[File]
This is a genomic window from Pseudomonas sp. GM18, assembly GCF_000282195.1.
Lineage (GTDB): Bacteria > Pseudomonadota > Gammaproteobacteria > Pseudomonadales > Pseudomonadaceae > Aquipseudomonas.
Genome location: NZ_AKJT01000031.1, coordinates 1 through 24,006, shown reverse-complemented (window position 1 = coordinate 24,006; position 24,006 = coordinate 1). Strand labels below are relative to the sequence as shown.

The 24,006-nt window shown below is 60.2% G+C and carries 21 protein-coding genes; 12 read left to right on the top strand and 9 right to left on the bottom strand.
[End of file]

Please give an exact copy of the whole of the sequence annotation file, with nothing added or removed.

This is a genomic window from Pseudomonas sp. GM18, assembly GCF_000282195.1.
Lineage (GTDB): Bacteria > Pseudomonadota > Gammaproteobacteria > Pseudomonadales > Pseudomonadaceae > Aquipseudomonas.
Genome location: NZ_AKJT01000031.1, coordinates 1 through 24,006, shown reverse-complemented (window position 1 = coordinate 24,006; position 24,006 = coordinate 1). Strand labels below are relative to the sequence as shown.

The 24,006-nt window shown below is 60.2% G+C and carries 21 protein-coding genes; 12 read left to right on the top strand and 9 right to left on the bottom strand.